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Asperger's children : the origins of autism in Nazi Vienna / Edith Sheffer.

By: Sheffer, Edith.
Publisher: New York : W.W. Norton & Company, [2018]Edition: First edition.Description: 317 pages : illustrations ; 25 cm.ISBN: 9780393609646 (hardcover).Subject(s): Asperger, Hans | Asperger's syndrome in children -- Patients -- Austria -- Vienna -- History | Asperger's syndrome in children -- Diagnosis -- Austria -- Vienna -- 20th century | Asperger's syndrome in children -- Austria -- Vienna -- History -- 1930-1940DDC classification: 618.92
Contents:
Chapter 1. Enter the experts -- Chapter 2. The clinic's diagnosis -- Chapter 3. Nazi psychiatry & social spirit -- Chapter 4. Indexing lives -- Chapter 5. Fatal theories -- Chapter 6. Asperger & the killing system -- Chapter 7. Girls & boys -- Chapter 8. The daily life of death -- Chapter 9. In service to the volk -- Chapter 10. Reckoning.
Summary: "In 1930s and 1940s Vienna, child psychiatrist Hans Asperger sought to define autism as a diagnostic category, treating those children he deemed capable of participating fully in society. Depicted as compassionate and devoted, Asperger was in fact deeply influenced by Nazi psychiatry. Although he offered care to children he deemed promising, he prescribed harsh institutionalisation and even transfer to one of the Reich's killing centres, for children with greater disabilities. With sensitivity and passion, Edith Sheffer reveals the heart-breaking voices and experiences of many of these children, whilst illuminating a Nazi regime obsessed with sorting the population into categories, cataloguing people by race, heredity, politics, religion, sexuality, criminality and biological defects-labels that became the basis of either rehabilitation or persecution and extermination." - Copac
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Item type Current location Collection Call number Status Date due Barcode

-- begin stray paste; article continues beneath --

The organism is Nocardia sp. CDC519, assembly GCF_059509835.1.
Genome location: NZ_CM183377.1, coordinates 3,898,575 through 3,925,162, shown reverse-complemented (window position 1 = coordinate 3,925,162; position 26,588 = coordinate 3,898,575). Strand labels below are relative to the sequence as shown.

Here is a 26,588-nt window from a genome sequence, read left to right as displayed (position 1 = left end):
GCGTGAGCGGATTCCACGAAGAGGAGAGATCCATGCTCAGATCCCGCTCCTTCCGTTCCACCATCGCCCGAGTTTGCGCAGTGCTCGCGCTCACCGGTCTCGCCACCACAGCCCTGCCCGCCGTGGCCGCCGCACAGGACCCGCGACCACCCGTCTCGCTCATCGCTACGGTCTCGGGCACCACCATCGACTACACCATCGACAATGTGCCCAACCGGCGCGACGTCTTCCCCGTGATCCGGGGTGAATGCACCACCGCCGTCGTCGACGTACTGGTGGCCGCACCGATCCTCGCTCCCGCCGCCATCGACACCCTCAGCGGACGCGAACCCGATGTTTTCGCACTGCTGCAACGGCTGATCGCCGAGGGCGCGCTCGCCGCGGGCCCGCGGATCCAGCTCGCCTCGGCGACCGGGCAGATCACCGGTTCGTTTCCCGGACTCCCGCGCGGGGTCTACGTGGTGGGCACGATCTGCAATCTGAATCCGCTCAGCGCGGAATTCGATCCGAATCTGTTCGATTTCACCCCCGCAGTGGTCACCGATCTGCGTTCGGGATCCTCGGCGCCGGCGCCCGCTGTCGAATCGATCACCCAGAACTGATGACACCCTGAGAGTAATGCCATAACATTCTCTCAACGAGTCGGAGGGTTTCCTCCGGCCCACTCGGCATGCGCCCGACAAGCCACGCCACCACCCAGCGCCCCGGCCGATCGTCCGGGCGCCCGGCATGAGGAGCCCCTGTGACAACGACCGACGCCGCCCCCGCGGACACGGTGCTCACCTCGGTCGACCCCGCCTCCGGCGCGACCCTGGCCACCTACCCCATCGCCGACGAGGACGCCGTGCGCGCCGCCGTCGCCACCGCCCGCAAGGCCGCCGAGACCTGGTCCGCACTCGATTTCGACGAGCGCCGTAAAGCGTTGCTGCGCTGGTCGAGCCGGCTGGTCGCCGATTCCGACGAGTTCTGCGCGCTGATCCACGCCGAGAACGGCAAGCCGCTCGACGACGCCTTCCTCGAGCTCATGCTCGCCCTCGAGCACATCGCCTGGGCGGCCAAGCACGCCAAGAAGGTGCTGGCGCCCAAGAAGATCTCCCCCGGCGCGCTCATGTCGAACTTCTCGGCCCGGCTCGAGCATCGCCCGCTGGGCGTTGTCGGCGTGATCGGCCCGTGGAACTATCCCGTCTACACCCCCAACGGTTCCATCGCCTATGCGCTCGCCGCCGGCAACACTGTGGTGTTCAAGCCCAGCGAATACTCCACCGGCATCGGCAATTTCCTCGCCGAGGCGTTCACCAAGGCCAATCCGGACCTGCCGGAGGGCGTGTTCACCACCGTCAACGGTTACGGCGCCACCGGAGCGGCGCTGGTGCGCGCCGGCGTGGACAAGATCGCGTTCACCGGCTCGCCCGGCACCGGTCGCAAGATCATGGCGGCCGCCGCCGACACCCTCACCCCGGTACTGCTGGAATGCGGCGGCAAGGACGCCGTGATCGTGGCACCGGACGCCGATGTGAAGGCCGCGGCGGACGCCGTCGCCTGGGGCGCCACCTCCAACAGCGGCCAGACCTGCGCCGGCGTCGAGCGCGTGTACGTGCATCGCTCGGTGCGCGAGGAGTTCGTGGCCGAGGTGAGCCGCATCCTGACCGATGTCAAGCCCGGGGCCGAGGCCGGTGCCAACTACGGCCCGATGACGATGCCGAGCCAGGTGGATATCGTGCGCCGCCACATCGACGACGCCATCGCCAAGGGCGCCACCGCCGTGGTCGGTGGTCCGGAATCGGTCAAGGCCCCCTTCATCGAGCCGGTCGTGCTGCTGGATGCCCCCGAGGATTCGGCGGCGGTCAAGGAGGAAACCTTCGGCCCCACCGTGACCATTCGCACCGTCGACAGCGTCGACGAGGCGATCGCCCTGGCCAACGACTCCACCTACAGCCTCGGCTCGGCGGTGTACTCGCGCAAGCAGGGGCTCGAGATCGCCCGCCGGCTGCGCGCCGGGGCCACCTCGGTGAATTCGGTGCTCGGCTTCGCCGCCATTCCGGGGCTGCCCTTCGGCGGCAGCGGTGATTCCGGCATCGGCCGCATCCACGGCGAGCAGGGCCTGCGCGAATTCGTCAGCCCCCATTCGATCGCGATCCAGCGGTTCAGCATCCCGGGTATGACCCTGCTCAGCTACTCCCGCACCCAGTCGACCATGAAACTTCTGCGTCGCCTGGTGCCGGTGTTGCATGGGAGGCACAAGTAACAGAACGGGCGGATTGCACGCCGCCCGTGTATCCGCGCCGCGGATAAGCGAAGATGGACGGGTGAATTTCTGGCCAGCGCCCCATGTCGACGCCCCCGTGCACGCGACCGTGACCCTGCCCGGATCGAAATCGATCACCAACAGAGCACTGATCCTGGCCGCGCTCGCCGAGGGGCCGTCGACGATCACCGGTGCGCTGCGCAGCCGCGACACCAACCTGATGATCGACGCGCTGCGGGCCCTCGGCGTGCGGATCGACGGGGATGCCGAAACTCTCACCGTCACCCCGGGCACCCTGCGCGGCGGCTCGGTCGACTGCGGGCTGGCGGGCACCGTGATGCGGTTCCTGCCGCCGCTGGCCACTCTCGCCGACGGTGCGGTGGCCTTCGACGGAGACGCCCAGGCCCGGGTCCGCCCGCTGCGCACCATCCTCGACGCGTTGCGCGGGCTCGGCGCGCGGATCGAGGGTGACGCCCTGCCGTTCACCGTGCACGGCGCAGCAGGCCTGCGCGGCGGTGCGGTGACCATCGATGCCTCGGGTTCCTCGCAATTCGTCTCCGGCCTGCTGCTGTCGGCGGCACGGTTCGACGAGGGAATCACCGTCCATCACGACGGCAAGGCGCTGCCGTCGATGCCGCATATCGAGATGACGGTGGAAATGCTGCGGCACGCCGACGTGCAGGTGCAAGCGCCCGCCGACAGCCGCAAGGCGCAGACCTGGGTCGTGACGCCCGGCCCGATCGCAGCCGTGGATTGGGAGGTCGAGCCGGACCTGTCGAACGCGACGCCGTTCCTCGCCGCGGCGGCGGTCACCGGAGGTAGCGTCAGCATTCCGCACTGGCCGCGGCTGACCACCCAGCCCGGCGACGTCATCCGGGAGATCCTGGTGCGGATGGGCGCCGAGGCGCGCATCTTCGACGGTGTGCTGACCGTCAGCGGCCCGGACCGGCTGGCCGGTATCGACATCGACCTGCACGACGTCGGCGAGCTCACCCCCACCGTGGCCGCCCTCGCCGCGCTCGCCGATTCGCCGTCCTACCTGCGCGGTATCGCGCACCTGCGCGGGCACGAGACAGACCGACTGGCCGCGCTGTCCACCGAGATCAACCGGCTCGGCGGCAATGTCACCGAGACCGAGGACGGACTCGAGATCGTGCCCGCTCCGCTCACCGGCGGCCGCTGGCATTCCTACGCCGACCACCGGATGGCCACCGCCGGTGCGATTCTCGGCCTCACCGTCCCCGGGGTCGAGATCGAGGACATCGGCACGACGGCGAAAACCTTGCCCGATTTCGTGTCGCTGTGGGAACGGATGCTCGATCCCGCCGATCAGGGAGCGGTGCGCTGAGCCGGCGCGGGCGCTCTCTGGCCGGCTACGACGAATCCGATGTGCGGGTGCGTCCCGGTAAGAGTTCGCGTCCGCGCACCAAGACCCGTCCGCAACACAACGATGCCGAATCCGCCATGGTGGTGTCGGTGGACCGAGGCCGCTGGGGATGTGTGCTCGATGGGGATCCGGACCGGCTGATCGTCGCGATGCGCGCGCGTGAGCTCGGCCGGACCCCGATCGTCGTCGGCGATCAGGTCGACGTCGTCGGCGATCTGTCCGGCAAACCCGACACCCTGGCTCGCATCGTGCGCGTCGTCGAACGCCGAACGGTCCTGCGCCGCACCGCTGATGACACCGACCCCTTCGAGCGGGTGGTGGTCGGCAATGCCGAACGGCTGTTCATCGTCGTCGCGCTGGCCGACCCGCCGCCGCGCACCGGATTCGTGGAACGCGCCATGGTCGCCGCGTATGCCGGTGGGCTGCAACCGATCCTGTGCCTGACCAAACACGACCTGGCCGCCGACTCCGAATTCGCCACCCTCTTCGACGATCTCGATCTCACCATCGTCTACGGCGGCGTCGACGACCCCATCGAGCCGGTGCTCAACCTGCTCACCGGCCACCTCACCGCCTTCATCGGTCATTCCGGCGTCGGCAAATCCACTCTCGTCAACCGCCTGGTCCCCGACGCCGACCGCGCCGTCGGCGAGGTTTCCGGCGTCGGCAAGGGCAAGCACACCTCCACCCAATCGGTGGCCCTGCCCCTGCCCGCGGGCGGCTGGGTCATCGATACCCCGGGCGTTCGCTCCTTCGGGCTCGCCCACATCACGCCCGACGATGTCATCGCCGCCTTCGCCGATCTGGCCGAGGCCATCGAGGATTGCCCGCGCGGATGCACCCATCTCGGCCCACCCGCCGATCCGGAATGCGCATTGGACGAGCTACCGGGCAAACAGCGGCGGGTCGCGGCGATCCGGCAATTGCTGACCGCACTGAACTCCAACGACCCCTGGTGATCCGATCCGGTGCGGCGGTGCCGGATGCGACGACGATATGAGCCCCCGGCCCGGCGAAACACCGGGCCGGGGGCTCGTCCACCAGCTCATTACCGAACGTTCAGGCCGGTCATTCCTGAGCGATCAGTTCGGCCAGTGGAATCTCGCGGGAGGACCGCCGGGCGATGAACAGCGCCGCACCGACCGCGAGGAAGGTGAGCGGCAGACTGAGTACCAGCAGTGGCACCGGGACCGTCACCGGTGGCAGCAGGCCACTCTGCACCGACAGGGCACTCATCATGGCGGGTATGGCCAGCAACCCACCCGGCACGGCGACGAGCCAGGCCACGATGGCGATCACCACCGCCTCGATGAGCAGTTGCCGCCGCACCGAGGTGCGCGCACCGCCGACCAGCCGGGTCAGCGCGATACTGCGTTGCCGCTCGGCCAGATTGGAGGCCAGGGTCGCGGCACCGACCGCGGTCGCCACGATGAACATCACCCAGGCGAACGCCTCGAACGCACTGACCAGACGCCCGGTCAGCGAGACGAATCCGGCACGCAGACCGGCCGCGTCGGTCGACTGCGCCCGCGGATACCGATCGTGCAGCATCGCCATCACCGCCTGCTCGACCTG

Loanable Book Library
General Collection 618.92 SHE (Browse shelf) Checked out 27/09/2019 000412302

Includes bibliographical references and index.

Chapter 1. Enter the experts -- Chapter 2. The clinic's diagnosis -- Chapter 3. Nazi psychiatry & social spirit -- Chapter 4. Indexing lives -- Chapter 5. Fatal theories -- Chapter 6. Asperger & the killing system -- Chapter 7. Girls & boys -- Chapter 8. The daily life of death -- Chapter 9. In service to the volk -- Chapter 10. Reckoning.

"In 1930s and 1940s Vienna, child psychiatrist Hans Asperger sought to define autism as a diagnostic category, treating those children he deemed capable of participating fully in society. Depicted as compassionate and devoted, Asperger was in fact deeply influenced by Nazi psychiatry. Although he offered care to children he deemed promising, he prescribed harsh institutionalisation and even transfer to one of the Reich's killing centres, for children with greater disabilities. With sensitivity and passion, Edith Sheffer reveals the heart-breaking voices and experiences of many of these children, whilst illuminating a Nazi regime obsessed with sorting the population into categories, cataloguing people by race, heredity, politics, religion, sexuality, criminality and biological defects-labels that became the basis of either rehabilitation or persecution and extermination." - Copac

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